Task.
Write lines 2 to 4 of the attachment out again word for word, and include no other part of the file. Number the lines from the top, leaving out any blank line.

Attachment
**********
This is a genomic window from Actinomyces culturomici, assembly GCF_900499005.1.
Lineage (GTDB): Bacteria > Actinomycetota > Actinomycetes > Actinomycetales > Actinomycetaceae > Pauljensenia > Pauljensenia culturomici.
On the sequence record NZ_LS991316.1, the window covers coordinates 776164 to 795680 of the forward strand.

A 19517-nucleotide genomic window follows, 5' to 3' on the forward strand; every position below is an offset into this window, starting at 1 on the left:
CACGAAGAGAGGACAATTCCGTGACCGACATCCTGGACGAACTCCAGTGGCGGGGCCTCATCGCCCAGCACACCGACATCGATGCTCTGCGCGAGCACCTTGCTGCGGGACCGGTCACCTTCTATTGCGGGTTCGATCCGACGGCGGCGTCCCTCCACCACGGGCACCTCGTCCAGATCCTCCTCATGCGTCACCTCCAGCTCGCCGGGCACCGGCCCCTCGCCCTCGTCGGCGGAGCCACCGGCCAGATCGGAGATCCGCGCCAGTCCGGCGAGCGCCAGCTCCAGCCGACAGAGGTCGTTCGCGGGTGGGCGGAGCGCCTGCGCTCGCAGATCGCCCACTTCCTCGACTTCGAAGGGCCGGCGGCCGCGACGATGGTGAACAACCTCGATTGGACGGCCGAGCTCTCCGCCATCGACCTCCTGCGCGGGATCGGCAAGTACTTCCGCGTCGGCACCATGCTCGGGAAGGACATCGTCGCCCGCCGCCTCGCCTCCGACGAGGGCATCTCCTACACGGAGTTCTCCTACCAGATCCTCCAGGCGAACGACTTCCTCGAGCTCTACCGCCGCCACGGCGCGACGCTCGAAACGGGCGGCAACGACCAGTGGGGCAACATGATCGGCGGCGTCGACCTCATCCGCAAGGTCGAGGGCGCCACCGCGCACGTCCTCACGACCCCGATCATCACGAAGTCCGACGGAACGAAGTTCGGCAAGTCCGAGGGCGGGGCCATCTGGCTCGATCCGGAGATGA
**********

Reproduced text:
Lineage (GTDB): Bacteria > Actinomycetota > Actinomycetes > Actinomycetales > Actinomycetaceae > Pauljensenia > Pauljensenia culturomici.
On the sequence record NZ_LS991316.1, the window covers coordinates 776164 to 795680 of the forward strand.

A 19517-nucleotide genomic window follows, 5' to 3' on the forward strand; every position below is an offset into this window, starting at 1 on the left: